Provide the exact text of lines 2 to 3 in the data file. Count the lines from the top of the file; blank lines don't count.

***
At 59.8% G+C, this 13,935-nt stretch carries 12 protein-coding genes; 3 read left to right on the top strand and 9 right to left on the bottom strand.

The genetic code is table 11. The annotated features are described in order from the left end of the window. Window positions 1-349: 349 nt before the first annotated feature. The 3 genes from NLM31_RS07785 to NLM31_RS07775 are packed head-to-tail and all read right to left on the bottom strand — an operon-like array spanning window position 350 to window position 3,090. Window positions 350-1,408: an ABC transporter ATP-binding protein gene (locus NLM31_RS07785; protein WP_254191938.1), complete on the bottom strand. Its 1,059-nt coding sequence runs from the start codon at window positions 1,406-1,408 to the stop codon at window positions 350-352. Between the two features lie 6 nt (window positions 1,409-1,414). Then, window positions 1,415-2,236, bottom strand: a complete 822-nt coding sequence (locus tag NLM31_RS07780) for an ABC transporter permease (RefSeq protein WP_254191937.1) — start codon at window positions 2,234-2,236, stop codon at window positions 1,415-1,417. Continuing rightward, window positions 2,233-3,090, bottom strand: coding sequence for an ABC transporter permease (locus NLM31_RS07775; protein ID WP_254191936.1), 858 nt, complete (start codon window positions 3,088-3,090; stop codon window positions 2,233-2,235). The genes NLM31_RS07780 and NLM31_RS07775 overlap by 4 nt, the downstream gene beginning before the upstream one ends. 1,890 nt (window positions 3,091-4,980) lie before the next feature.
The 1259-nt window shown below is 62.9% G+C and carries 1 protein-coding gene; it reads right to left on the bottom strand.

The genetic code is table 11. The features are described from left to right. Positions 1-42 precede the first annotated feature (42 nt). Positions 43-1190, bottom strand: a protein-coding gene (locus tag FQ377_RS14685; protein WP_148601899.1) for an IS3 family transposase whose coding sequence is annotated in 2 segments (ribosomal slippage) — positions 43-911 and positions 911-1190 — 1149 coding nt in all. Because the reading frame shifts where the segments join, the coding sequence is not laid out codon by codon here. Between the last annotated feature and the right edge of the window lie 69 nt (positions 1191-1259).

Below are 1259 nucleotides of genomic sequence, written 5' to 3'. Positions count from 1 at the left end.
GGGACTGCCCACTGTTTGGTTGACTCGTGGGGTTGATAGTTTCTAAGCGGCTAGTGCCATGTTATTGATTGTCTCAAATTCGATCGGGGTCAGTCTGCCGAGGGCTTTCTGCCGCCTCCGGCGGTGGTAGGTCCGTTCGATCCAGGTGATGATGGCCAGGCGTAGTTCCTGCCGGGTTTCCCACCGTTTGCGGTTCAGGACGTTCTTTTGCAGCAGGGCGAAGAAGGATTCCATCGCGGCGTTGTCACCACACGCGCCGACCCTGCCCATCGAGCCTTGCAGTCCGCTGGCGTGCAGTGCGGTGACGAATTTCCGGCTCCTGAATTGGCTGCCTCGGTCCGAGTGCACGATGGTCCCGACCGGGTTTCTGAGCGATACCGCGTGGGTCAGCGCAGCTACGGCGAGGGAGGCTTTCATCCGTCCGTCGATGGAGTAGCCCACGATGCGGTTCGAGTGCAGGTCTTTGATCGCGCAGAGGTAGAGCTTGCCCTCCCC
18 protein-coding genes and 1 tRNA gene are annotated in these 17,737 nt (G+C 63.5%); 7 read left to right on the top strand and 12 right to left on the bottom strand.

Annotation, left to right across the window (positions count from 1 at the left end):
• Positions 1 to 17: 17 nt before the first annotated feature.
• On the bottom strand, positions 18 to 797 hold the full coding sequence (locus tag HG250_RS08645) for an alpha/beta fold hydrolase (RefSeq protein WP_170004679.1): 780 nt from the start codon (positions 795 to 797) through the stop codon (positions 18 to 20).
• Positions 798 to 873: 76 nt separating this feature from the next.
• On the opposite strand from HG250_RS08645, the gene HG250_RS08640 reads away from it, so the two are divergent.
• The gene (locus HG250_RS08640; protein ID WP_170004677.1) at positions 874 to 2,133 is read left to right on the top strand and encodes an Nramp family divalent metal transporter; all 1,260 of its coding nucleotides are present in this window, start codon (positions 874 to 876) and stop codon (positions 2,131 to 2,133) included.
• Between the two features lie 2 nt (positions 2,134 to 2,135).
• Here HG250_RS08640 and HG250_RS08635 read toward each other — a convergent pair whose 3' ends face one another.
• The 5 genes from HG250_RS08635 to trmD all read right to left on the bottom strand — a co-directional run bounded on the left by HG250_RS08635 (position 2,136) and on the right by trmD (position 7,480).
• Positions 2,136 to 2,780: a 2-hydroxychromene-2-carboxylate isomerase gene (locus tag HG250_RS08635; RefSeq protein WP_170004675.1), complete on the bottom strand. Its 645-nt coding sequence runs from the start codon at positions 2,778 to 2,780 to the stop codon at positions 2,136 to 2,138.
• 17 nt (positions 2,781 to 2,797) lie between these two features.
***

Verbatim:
The genetic code is table 11. The annotated features are described in order from the left end of the window. Window positions 1-349: 349 nt before the first annotated feature. The 3 genes from NLM31_RS07785 to NLM31_RS07775 are packed head-to-tail and all read right to left on the bottom strand — an operon-like array spanning window position 350 to window position 3,090. Window positions 350-1,408: an ABC transporter ATP-binding protein gene (locus NLM31_RS07785; protein WP_254191938.1), complete on the bottom strand. Its 1,059-nt coding sequence runs from the start codon at window positions 1,406-1,408 to the stop codon at window positions 350-352. Between the two features lie 6 nt (window positions 1,409-1,414). Then, window positions 1,415-2,236, bottom strand: a complete 822-nt coding sequence (locus tag NLM31_RS07780) for an ABC transporter permease (RefSeq protein WP_254191937.1) — start codon at window positions 2,234-2,236, stop codon at window positions 1,415-1,417. Continuing rightward, window positions 2,233-3,090, bottom strand: coding sequence for an ABC transporter permease (locus NLM31_RS07775; protein ID WP_254191936.1), 858 nt, complete (start codon window positions 3,088-3,090; stop codon window positions 2,233-2,235). The genes NLM31_RS07780 and NLM31_RS07775 overlap by 4 nt, the downstream gene beginning before the upstream one ends. 1,890 nt (window positions 3,091-4,980) lie before the next feature.
The 1259-nt window shown below is 62.9% G+C and carries 1 protein-coding gene; it reads right to left on the bottom strand.